LaTeX forum ⇒ Math & Science ⇒ Units of measure

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Oldak
Posts: 4
Joined: Tue Apr 05, 2011 12:01 pm

Units of measure

Hi, I'm completely new to LaTeX (as of yesterday), but I've prepared a report in LaTeX, and it's working very well (thanks to Tobias Oetiker's The (Not So) Short Introduction to LaTeX2e).

I often need to use [number] [unit of measure] combinations such as: 32 mg kg^{-1} (i.e. 32 mg/kg ~matter of style preference). Which is the best practice to encode this?:

$32 mg kg^{-1}$
$32$ mg kg $^{-1}$
32 mg kg $^{-1}$

If the first option is preferable, should all symbols representing units of measure be done in math mode? Any justification for (or not for) using math mode to render units of measure?

Thanks to anyone who can help.
Last edited by Oldak on Wed Apr 06, 2011 5:44 pm, edited 1 time in total.

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josephwright
Site Moderator
Posts: 814
Joined: Tue Jul 01, 2008 2:19 pm

Units of measure

By hand, I would go for
$$32$$\,mg\,kg$$^{-1}$$


using math mode for the mathematical content (using \mathrm for the units does work, but usually is over-kill). However, there are a number of more semantic approaches to the problem. I'd point to my own siunitx package, where the same effect as the above is available using
\SI{32}{mg.kg^{-1}}


or
\SI{32}{\mg\per\kg}


I prefer the later, more semantic, approach, for which you'll need to load abbreviated units
\usepackage[load-configurations = abbreviations]{siunitx}

Joseph Wright

Oldak
Posts: 4
Joined: Tue Apr 05, 2011 12:01 pm

Re: Units of measure

Great! Many thanks for your advice. I'll give your siunitx package a spin, it looks like it does what I need.

Oldak
Posts: 4
Joined: Tue Apr 05, 2011 12:01 pm

Re: Units of measure

I've been implementing siunitx for use with the report I am writing. I want to output "300–350g" (ndash, not hyphen). Using \SIrange{300}{350}{\gram}, the output is "300g to 350g". I've tried some quick hacks such as \SI{300}–{350}{\gram} which does output something similar to what I'm aiming for, except that the ndash is misaligned (the first number is followed by a small space). While skimming your documentation, I couldn't find a solution to this.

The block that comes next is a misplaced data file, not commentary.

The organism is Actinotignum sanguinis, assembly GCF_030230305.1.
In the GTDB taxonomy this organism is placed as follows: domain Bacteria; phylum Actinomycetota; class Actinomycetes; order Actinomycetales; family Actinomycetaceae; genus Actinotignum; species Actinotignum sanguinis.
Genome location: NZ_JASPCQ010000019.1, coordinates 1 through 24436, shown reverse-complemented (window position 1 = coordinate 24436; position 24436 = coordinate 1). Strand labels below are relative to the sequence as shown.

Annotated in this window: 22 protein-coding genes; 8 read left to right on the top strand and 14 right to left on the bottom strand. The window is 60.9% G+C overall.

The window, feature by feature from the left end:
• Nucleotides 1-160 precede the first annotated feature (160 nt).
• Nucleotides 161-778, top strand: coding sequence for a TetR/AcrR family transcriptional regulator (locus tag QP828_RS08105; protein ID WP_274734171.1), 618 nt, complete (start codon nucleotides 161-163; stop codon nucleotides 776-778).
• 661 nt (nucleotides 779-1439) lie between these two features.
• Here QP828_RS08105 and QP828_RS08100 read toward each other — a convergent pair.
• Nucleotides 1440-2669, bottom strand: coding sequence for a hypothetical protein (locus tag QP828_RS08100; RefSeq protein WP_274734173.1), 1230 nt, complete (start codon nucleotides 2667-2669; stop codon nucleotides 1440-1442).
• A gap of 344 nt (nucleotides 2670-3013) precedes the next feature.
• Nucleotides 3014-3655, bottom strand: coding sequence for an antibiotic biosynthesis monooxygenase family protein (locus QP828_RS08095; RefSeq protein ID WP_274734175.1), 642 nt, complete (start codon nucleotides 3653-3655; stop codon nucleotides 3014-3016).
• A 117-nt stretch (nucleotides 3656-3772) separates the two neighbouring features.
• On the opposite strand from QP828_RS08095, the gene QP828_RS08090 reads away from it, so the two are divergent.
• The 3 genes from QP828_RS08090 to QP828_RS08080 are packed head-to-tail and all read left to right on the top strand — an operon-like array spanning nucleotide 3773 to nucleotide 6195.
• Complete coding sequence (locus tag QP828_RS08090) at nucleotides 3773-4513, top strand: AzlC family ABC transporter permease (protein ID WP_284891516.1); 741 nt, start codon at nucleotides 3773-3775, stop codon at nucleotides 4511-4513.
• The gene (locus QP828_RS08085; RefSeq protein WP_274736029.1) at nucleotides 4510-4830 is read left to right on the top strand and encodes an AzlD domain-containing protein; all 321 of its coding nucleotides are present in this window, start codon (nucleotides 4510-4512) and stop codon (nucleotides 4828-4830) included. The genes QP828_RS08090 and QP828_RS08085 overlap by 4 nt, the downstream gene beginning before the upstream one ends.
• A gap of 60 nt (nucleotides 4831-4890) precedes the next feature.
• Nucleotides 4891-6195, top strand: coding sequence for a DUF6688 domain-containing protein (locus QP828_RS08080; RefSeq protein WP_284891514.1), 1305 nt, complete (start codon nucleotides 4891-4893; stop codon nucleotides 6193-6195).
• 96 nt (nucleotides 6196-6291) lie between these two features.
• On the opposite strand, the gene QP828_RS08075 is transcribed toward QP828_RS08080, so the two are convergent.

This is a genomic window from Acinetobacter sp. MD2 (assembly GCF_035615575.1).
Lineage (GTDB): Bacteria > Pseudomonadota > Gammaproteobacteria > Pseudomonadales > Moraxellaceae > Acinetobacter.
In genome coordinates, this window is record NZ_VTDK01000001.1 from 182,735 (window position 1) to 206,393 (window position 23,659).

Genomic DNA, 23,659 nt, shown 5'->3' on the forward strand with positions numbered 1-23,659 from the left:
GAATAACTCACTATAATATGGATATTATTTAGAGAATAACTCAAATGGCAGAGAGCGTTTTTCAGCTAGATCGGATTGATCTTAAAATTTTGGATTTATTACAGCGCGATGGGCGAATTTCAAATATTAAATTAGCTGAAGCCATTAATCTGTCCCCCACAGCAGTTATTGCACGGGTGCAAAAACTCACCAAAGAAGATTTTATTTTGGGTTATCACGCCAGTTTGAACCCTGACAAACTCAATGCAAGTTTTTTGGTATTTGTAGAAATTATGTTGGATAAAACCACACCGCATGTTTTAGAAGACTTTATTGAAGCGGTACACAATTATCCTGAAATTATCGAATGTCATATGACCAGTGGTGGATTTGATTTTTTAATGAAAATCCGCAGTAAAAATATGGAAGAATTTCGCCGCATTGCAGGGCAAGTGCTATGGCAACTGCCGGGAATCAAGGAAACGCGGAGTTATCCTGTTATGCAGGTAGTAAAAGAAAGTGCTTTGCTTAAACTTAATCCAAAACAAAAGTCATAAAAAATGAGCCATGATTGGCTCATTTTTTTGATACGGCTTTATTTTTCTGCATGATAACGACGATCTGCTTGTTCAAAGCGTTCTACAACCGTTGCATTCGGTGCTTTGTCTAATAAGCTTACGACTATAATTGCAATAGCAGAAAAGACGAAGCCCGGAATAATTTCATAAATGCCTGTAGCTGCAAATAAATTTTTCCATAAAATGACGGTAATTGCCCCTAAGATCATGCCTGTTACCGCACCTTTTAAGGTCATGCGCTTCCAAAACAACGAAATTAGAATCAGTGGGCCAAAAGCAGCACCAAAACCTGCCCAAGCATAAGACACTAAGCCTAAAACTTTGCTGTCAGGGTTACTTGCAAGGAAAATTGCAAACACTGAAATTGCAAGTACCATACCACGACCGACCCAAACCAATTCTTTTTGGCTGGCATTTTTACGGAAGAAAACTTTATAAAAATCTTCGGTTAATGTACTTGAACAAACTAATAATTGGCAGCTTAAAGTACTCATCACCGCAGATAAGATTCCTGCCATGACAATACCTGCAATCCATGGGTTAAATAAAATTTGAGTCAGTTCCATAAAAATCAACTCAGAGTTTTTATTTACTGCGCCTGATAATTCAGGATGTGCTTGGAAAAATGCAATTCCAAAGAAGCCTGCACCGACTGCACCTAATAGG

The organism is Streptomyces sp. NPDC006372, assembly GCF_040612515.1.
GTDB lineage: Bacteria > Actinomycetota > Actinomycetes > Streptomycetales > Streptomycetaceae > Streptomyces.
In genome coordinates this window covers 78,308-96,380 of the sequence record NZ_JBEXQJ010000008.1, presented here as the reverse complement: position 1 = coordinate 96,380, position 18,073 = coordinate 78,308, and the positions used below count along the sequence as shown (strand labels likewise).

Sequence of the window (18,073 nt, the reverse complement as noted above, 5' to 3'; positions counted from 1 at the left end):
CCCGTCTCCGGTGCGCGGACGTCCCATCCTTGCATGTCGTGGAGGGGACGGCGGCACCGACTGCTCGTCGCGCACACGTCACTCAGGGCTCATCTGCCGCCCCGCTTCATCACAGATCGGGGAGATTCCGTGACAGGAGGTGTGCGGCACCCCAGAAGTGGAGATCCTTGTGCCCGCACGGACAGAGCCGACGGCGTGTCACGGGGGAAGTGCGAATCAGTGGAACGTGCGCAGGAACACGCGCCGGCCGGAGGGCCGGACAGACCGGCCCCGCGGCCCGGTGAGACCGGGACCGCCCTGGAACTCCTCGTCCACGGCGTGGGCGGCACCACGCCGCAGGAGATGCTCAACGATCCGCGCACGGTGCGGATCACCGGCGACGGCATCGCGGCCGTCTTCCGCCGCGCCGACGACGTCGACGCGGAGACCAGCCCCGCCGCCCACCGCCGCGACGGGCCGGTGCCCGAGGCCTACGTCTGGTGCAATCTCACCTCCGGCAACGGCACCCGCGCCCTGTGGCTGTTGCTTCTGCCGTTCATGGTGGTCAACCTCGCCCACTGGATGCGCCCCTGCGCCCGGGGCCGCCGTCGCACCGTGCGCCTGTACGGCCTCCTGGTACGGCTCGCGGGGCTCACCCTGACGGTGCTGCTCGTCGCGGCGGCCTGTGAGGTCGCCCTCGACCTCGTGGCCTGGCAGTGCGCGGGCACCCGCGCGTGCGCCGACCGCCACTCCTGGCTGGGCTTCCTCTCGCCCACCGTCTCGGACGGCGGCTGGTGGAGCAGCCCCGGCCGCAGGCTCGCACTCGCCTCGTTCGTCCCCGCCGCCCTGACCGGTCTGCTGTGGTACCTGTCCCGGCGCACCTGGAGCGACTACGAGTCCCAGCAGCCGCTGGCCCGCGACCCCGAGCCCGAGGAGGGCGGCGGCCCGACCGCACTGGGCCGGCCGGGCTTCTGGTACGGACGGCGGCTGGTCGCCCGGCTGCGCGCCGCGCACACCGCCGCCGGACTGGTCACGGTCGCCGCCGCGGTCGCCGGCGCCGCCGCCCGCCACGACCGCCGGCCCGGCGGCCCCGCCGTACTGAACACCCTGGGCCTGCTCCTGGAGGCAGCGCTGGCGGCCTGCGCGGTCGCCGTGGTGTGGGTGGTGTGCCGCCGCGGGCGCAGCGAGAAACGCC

Is there an option for \SIrange to express the range using an ndash, with the unit following the end of the range (300–350g)?

P.S. \SI{3}{\gram\per\liter} results in "3 g L^{-1}". Is there an option to place a \cdot between "g" and "L" for the sake of clarity? Also, why does \litre result in "l" and \liter result in "L"? (I thought only "L" was acceptable.)
Last edited by Oldak on Wed Apr 06, 2011 5:48 pm, edited 1 time in total.

localghost
Site Moderator
Posts: 9202
Joined: Fri Feb 02, 2007 12:06 pm

Units of measure

Oldak wrote:[…] While skimming your documentation, I couldn't find a solution to this.

Is there an option for \SIrange to express the range using an ndash, with the unit following the end of the range (300–350g)? […]

Actually the siunitx manual is quite clear in this regard. Searching the manual for „range“ with the search function of your PDF viewer gives you all necessary information, e. g. Table 16 and Table 23 (see code below}.
Oldak wrote:[…] \SI{3}{\gram\per\liter} results in "3 g L^{-1}". Is there an option to place a \cdot between "g" and "L" for the sake of clarity? […]

According to Section 5.10 of the manual this separator is also given by an option (see code below).
\documentclass[11pt,a4paper,english]{article}
\usepackage[T1]{fontenc}
\usepackage[utf8]{inputenc}
\usepackage{babel}
\usepackage{siunitx}
\usepackage{fix-cm}

\sisetup{%
inter-unit-separator=\cdot,
output-decimal-marker={.},
range-phrase={--},
range-units=single
}

\begin{document}
\SIrange{300}{350}{\g}

\SI{3}{\g\per\liter}
\end{document}

Oldak wrote:[…] Also, why does \litre result in "l" and \liter result in "L"? (I thought only "L" was acceptable.) […]

The according Wikipedia article has an explanation [1]. The German version of this article says that the „L“ has been introduced in order not to mix it up the „l“ with the digit „1“. Both symbols are accepted. I think the package just accommodates to that.

[1] Litre — Wikipedia, the free encyclopedia

Best regards and welcome to the board
Thorsten
LaTeX Community Moderator

¹ System: openSUSE 42.2 (Linux 4.4.52), TeX Live 2016 (vanilla), TeXworks 0.6.1

Oldak
Posts: 4
Joined: Tue Apr 05, 2011 12:01 pm

Units of measure

Many thanks localghost, the \sisetup example you give is exactly what I needed. It seems I could have read the documentation a bit more thoroughly.

Edit: Although if anyone intends to use localghost's example, replace "\cdot" with "{}\cdot{}", per the documentation advice (p38):

The standard setting is a thin space: another common choice is a centred dot. To get the correct spacing it is necessary to use {}\cdot{} in the later case.

Soraiaq
Posts: 1
Joined: Thu Jan 19, 2023 4:47 pm

Units of measure

Hello everyone,

I actually have a question according the \litre (l) - \liter (L) - situation.
I am using die SI-Unitx package in my report and needed to change the Liter-Character L to l. But despite the fact that I rewrite those spots from \liter to \litre I still get the L-Character as an output.
Am I doing something wrong or does LaTeX play games with me?

Melike

rais
Posts: 344
Joined: Sun Nov 16, 2014 8:51 pm

Units of measure

well, nowadays \liter is defined as
\DeclareSIUnit\liter{\litre}


so if you put
\DeclareSIUnit{\litre}{l}


into your preamble, you should get what you want---with \liter and \litre alike.
See section `Adjusting \litre and \liter' in siunitx documentation.

KR
Rainer